A Fragment of a Decaying World.
Marfin stood next to the statue which had, against all possible reason, survived the DecayWind. The township it had once dominated the skyline of, had not.
Every building was reduced to rubble, splinters of wood and stone dust were all that remained and yet the statue had survived.
Marfin felt the tear rolling slowly down his cheek, an unbidden expression of emotion he had not meant to display. Carefully his lifted the recycling tube to his face and sucked the precious liquid into it. Sweat and tears sustained him now, but he couldn’t last much longer on them. As efficient as his recycling suit was, he still lost a percentage of his waste every day. One more week and the loss would outstrip what he had left and Marfin would be just another husk in the desert.
Belmarnia had been his hope for an extension of life. A township he had passed through many times over the years. It had always seemed so secure, so safe. The decay never seemed to touch it.
Now it was gone, destroyed and the people scattered or smashed by the devastating winds of the storm. The only thing to mark their existence was the statue which none of them could bear to look at.
A reminder of what the people of Belmarnia had always thought would be their darkest day. Marfin knew the story, of course. Every visitor had enquired and gotten a version of it. Only those who asked time and again to different people could hope to piece the best possible version of it together.
It dated from some time just after the Finnser Wars. The battles which had wrought so much damage to the world that people had thought it was going to end. How ironic then that a marker of that dark time would survive what truly was the end of the world.
Marfin laughed as he struck a match against the base and looked up into the sad eyes of the woman as he lit his cigarro.
So many young men had marched out of their homes to be fitted with bulky suits and huge weapons they barely understood. Only to fight an opposition that was as piss in their pants scared as they were.
Firing weapons that did more damage to the planet than it ever managed to do to their enemies. The anti-pulse shields both had were so good that the beams would reflect and scorch whole swathes of earth. Devastation followed devastation with no advantage to either side.
Then came the move to more primitive tactics, the rebirth of the blademasters, whose metal weapons could cut through the shields because they were not energy.
Blood and burning and death on a scale not seen since before the joining of the first Union.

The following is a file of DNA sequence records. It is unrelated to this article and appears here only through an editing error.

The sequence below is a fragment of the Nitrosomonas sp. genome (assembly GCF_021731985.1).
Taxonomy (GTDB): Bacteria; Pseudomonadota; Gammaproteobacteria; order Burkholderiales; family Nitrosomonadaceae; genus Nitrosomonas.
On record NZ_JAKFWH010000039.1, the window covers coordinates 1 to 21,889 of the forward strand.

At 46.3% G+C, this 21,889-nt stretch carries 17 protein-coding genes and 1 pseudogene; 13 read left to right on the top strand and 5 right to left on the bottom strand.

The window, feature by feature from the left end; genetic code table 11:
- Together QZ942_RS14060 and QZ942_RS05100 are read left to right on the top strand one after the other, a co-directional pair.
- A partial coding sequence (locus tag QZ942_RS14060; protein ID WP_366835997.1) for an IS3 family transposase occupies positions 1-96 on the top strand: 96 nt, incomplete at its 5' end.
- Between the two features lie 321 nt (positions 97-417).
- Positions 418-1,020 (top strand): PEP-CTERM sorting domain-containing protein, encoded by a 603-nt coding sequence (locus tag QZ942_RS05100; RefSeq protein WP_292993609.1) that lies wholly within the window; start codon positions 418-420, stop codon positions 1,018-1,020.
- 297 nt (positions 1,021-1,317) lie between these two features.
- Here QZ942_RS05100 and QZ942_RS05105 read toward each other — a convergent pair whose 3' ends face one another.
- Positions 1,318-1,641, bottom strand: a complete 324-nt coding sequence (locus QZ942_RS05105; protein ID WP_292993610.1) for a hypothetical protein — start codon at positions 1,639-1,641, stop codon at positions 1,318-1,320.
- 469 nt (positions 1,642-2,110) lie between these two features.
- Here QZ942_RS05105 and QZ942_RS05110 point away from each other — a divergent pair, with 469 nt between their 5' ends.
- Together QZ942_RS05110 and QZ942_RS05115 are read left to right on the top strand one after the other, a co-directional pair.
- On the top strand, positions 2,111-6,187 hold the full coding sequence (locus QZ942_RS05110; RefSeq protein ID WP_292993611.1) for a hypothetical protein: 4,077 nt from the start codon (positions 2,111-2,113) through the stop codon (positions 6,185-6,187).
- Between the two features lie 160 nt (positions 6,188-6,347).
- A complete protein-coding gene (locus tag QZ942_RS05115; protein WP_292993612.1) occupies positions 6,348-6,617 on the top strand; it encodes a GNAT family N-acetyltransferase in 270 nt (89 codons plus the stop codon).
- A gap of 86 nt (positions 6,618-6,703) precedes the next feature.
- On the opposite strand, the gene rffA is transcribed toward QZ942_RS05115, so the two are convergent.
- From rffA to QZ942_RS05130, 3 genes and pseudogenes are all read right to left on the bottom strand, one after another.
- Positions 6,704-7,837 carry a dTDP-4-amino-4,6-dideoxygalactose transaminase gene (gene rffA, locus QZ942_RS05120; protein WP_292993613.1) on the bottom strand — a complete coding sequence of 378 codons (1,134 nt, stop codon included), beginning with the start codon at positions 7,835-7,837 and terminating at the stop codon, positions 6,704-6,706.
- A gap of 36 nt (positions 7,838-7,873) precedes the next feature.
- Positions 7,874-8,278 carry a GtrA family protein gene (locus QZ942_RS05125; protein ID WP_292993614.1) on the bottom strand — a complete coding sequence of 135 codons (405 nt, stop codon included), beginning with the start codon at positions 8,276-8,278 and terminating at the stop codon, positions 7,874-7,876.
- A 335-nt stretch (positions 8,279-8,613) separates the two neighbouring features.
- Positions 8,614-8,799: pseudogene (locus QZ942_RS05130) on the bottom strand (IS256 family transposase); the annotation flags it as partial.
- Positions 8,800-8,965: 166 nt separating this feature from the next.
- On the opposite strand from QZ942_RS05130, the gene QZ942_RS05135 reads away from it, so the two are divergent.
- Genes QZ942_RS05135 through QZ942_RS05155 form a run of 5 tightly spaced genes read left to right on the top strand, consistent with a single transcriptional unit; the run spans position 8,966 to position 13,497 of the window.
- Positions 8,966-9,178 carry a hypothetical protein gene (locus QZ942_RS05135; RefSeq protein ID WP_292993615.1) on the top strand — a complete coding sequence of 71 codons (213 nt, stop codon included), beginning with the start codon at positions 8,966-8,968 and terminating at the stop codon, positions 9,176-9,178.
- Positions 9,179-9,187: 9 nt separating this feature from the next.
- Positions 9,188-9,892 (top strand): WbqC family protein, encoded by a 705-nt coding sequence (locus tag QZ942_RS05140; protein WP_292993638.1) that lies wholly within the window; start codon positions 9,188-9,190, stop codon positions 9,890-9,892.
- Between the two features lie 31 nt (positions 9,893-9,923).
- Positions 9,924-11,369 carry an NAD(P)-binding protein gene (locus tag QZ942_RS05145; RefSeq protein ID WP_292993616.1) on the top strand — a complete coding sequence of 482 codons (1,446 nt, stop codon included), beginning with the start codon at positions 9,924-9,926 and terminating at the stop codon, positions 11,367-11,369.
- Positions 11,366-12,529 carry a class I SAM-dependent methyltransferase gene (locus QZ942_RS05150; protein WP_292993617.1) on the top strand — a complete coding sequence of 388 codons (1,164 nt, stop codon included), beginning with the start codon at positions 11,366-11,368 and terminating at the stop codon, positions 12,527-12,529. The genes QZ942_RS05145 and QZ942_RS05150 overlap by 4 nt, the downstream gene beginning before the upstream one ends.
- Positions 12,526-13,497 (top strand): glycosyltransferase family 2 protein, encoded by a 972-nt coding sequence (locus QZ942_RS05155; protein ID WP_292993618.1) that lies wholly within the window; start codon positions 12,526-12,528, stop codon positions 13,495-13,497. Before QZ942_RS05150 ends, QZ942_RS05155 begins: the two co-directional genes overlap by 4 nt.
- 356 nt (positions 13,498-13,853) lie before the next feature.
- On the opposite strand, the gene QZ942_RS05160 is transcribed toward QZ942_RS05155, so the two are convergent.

All ending when the five warring sides came to realise that they were too evenly matched to ever find a decisive win without leaving themselves nothing to gain by their victory.
Instead of a great peace, there was an embarrassed petering out as the Union returned to its previous state, but with less land to grow food or house the refugees that war created.
The men that had survived returned home. Some seemed normal apart from the sudden tears, some returned broken completely, in body or mind. Many of them did not return at all.
One image summed up the futility of those wars and it had been taken in Belmarnia as their soldier sons returned home. One woman had searched through all of those that slowly marched into town, receiving the grateful salutes of their friends and neighbours with barely concealed contempt and rage on their faces. She searched and searched until it was clear that her son was not among them.
Then she had raced to the edge of the town, back along the route the returning soldiers had taken and looked out into the open fields, hoping to see her son. There was nothing there for her, no hope, no returning hero.
She fell to her knees and reached out, pleading and begging with the Universe to give him back to her. Her eyes, despairing and staring were the starkest image of how cruel the war had been.
Which meant the image became a hot property and made the photographer a very rich woman. Posters of this woman and her misery were syndicated across the planet. Tourists came from everywhere to see the town and began to hound her, wanting some of her emotion for themselves.
The poor woman, broken by the loss of her only son, her only family, was hounded for months until she killed herself with a knife in the centre of the town; right where the statue stood.
The photographer had felt some form of guilt, as did many of those who had come to see the woman. Funds poured into the town for a memorial and of course, only one thing would do.
So they made a statue of the mother at her most vulnerable, on her knees, reaching out for a son that would never come home, despair etched into her metal eyes to last forever.
Marfin looked up at the woman for the last time “Ma’am, I’m truly sorry for what they did to you. I’ll let you rest now, won’t be no-one else coming to claim some of your grief from now on.”
He pulled up his facemask and walked away, disgusted with the statue one last time. Of all the things to call it, of all the words that could have gone on the plaque at its base, they had chosen the last words she had been screaming as she looked out for her son. The words she had been crying as she slit her throat in the centre of town, so broken by her loss and the emotional vampirism of those who came to see her.
Marfin was glad he would never again set eyes on Johnny-Come-Home.
© Robert Spalding 2012